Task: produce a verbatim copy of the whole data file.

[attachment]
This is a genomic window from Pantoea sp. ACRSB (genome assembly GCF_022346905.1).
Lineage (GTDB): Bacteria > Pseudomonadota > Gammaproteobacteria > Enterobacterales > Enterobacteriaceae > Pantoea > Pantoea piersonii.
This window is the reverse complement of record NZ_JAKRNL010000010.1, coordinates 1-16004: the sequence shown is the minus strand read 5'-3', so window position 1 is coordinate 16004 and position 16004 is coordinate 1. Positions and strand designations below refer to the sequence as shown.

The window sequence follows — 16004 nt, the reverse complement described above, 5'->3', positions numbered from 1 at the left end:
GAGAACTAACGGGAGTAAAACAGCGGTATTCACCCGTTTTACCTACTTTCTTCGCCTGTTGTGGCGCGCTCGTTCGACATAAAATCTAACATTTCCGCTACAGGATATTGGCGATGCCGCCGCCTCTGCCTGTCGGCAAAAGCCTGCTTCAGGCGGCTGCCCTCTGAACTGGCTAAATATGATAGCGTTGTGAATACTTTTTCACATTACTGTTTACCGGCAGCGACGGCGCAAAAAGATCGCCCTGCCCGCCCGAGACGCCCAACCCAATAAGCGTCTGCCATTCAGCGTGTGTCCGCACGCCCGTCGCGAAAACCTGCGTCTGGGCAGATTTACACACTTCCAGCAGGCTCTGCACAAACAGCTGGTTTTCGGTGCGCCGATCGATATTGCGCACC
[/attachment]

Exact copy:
This is a genomic window from Pantoea sp. ACRSB (genome assembly GCF_022346905.1).
Lineage (GTDB): Bacteria > Pseudomonadota > Gammaproteobacteria > Enterobacterales > Enterobacteriaceae > Pantoea > Pantoea piersonii.
This window is the reverse complement of record NZ_JAKRNL010000010.1, coordinates 1-16004: the sequence shown is the minus strand read 5'-3', so window position 1 is coordinate 16004 and position 16004 is coordinate 1. Positions and strand designations below refer to the sequence as shown.

The window sequence follows — 16004 nt, the reverse complement described above, 5'->3', positions numbered from 1 at the left end:
GAGAACTAACGGGAGTAAAACAGCGGTATTCACCCGTTTTACCTACTTTCTTCGCCTGTTGTGGCGCGCTCGTTCGACATAAAATCTAACATTTCCGCTACAGGATATTGGCGATGCCGCCGCCTCTGCCTGTCGGCAAAAGCCTGCTTCAGGCGGCTGCCCTCTGAACTGGCTAAATATGATAGCGTTGTGAATACTTTTTCACATTACTGTTTACCGGCAGCGACGGCGCAAAAAGATCGCCCTGCCCGCCCGAGACGCCCAACCCAATAAGCGTCTGCCATTCAGCGTGTGTCCGCACGCCCGTCGCGAAAACCTGCGTCTGGGCAGATTTACACACTTCCAGCAGGCTCTGCACAAACAGCTGGTTTTCGGTGCGCCGATCGATATTGCGCACC